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The Story of the Life of MacKay of Uganda
Chapter XVI - "The Eleanor"

“I looked, and thought the quiet of the scene
An emblem of the PEACE that yet shall be,
When o’er earth’s continents, and isles between,
The noise of war shall cease from sea to sea,
And married nations dwell in harmony;
When millions, crouching in the dust to one,
No more shall beg their lives on bended knee,
Nor the black stake be dressed, nor in the sun
The o’er-laboured captive toil, and wish his life were done.”


THE Roman Catholic missionaries withdrew altogether from Uganda in the end of 1882, as they considered the field hopeless. The reason they gave the king was that of ill health! but they told Mackay, that “it would not do to state to the king the real reason”! Most probably they were disappointed at not being able to baptise the population en masse. Mackay says: “Were it their purpose to put the Scriptures into the hands of their pupils, they would not call instruction entirely lost when these are sent off to different parts of the country, or to war, as then they would carry a lamp with them. But their system is to teach only a catechism of their own peculiar dogmas, and to make their pupils repeat the Pater Noster and Ave Maria, with invocations to saints. They have purchased since coming here about fifty little boys, whom they have been training carefully. As they will take them with them, they perhaps consider that their duty to the country is discharged when these lads return as Apostles.

“The time must indeed come round when this or that member of our mission must return to Europe for the sake of his health, or because he is discouraged; but may the time never come when the Protestant mission here will be given up. If we can only swim with the tide, and leave off when things prove adverse, we should be no men at all. Converts we are bound to have, even in the most apparently hopeless times. Our orders are to go into all the world, there being no limitations as to the likely places merely, or those where success is most rapid. Now, at any rate, we will have a fair field and no favour. This has its disadvantages too, but I need not refer to them. I only hope that our hands will soon be strengthened, and the work of our mission carried on with redoubled vigour in all its branches. Our secret of power is God's own Spirit.”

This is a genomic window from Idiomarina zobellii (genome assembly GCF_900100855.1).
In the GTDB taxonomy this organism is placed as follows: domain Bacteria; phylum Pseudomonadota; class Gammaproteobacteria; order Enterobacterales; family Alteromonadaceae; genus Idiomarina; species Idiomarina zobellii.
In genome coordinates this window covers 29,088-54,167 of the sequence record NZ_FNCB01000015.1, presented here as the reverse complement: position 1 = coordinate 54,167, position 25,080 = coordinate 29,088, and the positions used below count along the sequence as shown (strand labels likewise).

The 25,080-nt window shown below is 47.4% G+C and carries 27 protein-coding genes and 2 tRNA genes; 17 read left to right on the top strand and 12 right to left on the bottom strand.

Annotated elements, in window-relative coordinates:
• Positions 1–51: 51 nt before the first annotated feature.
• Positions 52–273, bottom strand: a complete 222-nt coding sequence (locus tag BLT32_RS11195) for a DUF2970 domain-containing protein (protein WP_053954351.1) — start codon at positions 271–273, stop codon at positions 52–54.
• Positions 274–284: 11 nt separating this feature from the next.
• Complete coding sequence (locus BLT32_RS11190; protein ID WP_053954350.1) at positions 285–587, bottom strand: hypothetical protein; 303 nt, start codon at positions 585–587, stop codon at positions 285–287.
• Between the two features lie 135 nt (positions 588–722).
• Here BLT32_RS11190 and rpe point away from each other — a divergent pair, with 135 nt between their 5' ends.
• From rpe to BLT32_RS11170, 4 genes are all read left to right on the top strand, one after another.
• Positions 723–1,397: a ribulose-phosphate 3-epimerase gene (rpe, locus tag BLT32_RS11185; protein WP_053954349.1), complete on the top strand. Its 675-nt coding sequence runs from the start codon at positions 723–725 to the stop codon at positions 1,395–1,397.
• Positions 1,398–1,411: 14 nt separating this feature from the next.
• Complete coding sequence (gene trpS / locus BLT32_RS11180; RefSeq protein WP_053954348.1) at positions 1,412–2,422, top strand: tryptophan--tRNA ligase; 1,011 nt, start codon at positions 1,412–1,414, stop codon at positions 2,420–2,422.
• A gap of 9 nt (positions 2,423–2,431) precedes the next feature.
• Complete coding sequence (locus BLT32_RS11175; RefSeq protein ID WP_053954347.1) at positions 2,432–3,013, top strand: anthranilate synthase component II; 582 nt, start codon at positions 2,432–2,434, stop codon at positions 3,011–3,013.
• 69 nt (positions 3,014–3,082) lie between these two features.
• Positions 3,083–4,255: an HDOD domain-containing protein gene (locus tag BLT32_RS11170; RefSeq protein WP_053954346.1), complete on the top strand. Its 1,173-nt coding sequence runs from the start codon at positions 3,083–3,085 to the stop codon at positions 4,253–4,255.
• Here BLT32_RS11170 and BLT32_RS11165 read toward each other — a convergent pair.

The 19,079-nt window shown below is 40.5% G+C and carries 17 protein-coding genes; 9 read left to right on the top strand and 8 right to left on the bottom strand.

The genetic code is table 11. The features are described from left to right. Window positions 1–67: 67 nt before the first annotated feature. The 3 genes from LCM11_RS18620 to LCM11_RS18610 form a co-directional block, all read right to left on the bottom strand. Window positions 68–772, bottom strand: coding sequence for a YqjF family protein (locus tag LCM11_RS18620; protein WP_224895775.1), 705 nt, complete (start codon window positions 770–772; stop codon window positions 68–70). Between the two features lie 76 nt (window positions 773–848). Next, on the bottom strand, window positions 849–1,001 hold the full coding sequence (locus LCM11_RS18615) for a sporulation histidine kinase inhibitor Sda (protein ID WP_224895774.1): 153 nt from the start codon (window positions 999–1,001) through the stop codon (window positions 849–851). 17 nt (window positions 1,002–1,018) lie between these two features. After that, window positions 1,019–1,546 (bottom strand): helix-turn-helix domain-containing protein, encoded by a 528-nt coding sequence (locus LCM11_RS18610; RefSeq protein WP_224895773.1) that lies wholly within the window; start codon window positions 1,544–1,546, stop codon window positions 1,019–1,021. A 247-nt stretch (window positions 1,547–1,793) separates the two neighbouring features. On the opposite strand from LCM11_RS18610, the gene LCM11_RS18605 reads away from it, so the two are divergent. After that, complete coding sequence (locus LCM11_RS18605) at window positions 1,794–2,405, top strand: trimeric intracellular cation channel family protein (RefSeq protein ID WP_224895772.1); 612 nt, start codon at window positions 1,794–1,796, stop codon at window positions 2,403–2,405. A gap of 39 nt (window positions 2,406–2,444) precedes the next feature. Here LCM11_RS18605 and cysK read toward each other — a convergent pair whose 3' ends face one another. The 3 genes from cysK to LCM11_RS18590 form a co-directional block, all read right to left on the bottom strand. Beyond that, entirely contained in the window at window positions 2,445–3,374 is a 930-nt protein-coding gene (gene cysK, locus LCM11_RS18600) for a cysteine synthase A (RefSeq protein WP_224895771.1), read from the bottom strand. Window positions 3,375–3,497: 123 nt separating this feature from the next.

Early in the year 1883 a letter arrived at the mission station from Urima, on Smith’s Sound (south end of the lake), saying, “We have arrived;” leaving Mackay to guess who the we were. In the end of January he heard that their goods had been forwarded by an Arab dhow, and were lying at the port (Ntebe). Some jottings from his log are now interesting:-